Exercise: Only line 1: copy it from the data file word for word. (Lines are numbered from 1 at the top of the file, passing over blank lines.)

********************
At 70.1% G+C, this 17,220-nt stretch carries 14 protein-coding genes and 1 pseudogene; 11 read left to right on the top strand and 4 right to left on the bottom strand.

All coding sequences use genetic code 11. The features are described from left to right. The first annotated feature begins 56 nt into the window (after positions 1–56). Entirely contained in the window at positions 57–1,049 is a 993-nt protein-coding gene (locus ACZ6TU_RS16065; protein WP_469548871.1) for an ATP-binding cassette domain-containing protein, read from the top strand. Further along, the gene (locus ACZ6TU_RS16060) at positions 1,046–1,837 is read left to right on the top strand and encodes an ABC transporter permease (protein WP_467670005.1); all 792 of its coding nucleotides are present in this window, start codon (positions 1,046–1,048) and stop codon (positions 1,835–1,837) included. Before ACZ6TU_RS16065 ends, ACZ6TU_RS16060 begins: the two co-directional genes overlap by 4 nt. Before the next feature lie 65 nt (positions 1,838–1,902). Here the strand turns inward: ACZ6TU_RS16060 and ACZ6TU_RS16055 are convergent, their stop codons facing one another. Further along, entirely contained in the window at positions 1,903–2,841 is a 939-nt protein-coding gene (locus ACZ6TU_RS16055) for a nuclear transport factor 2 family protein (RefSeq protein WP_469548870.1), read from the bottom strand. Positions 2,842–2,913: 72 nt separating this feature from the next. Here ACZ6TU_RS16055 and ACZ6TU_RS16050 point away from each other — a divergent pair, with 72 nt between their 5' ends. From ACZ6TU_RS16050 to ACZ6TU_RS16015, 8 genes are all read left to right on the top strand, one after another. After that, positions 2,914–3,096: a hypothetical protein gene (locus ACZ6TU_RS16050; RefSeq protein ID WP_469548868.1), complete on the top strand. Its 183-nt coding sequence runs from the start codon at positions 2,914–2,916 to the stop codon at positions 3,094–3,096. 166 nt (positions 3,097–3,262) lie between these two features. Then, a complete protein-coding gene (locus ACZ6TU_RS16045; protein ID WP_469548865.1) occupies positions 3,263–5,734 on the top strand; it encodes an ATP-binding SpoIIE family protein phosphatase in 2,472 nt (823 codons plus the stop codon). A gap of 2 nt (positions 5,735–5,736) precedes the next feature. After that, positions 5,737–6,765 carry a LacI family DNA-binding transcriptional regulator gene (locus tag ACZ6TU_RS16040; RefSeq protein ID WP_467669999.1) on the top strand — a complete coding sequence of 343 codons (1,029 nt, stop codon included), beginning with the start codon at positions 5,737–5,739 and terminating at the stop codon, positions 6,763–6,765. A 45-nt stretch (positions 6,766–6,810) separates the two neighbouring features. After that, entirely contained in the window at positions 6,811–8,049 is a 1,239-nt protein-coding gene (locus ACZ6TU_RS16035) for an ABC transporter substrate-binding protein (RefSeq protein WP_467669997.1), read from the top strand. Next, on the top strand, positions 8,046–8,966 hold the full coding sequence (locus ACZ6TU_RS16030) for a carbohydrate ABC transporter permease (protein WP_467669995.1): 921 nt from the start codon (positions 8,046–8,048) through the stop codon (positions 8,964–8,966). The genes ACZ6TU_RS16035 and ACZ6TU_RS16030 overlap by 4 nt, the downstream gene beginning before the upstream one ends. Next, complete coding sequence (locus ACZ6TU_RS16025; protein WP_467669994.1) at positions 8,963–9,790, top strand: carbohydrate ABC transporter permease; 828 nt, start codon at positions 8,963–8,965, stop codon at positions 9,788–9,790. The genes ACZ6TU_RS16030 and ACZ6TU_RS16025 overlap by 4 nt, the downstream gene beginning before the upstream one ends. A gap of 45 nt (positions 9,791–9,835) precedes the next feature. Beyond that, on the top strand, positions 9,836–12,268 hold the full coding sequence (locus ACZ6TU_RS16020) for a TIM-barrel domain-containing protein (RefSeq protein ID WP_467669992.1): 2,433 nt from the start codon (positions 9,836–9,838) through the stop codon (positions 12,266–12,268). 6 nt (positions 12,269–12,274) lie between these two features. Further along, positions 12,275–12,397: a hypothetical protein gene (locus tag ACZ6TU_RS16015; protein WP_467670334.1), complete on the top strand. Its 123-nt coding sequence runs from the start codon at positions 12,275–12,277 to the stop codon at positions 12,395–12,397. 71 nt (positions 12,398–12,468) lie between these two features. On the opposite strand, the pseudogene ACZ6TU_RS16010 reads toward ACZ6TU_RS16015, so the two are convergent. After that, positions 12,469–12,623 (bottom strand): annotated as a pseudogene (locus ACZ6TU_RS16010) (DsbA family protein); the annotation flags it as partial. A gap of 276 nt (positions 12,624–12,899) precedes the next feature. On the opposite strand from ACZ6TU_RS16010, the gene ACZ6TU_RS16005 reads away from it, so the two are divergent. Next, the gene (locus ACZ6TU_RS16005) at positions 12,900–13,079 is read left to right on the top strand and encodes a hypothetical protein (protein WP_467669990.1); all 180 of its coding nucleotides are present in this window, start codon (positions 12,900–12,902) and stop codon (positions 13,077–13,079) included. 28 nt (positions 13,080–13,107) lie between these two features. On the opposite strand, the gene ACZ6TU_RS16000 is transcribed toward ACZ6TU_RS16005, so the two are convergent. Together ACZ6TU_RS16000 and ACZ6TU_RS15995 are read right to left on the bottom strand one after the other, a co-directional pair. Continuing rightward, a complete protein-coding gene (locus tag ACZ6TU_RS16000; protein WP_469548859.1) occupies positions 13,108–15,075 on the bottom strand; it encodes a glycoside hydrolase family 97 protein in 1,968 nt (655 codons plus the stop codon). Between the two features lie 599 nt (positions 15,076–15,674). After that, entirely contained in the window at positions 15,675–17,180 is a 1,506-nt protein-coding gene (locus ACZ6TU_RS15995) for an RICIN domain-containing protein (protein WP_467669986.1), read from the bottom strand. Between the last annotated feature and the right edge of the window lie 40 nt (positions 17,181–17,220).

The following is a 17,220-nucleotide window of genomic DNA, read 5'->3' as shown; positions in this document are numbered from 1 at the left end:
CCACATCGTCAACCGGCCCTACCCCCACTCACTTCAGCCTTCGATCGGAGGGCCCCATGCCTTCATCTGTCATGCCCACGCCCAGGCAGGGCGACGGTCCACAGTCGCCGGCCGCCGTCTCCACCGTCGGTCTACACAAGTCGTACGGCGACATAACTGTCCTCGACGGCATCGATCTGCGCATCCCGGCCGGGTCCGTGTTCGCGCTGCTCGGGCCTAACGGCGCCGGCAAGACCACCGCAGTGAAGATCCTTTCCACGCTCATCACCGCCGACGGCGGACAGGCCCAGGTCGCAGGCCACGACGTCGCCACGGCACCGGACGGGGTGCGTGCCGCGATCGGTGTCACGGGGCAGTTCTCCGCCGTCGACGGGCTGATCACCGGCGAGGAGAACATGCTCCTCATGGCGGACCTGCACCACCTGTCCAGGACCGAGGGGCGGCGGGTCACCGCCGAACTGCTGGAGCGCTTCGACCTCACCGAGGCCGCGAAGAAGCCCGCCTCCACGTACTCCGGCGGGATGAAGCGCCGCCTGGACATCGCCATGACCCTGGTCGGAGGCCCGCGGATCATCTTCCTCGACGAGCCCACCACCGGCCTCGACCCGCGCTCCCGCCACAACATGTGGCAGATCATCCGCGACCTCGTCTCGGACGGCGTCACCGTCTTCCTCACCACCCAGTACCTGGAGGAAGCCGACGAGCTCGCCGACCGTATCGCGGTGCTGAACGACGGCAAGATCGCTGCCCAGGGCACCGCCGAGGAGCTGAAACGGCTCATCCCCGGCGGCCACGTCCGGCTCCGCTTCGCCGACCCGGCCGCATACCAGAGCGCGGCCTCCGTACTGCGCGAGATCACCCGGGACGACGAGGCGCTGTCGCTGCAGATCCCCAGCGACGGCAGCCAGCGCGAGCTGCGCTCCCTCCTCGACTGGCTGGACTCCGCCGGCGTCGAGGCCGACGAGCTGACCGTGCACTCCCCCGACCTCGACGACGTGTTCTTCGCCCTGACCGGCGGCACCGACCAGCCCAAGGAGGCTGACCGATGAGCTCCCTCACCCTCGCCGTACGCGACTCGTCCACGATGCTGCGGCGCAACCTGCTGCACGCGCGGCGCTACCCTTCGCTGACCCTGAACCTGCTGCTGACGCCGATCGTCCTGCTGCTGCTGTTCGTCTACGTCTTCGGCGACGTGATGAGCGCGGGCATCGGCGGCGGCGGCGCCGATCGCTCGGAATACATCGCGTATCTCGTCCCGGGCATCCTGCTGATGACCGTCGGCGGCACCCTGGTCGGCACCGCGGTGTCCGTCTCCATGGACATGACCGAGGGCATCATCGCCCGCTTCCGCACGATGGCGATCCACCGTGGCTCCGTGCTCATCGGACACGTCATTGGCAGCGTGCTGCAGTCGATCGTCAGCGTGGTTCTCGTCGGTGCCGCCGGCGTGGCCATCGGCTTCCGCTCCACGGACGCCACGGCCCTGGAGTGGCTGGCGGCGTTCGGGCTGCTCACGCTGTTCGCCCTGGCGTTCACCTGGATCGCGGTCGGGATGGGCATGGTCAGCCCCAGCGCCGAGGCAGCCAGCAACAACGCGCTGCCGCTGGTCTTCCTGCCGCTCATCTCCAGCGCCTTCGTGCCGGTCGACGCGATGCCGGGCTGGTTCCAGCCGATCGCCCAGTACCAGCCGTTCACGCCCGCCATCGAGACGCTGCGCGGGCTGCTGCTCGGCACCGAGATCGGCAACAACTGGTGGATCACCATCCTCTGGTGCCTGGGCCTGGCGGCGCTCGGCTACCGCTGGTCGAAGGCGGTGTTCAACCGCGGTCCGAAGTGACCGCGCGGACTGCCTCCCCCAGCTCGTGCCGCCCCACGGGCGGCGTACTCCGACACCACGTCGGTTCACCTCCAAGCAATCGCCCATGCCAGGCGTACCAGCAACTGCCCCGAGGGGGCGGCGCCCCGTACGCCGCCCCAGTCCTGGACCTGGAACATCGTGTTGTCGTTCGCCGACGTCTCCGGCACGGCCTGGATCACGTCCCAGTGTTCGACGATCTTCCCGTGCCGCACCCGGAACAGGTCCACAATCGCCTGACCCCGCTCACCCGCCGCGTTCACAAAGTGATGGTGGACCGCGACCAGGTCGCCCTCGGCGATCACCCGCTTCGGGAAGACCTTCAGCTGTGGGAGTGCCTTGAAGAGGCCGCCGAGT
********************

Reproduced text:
At 70.1% G+C, this 17,220-nt stretch carries 14 protein-coding genes and 1 pseudogene; 11 read left to right on the top strand and 4 right to left on the bottom strand.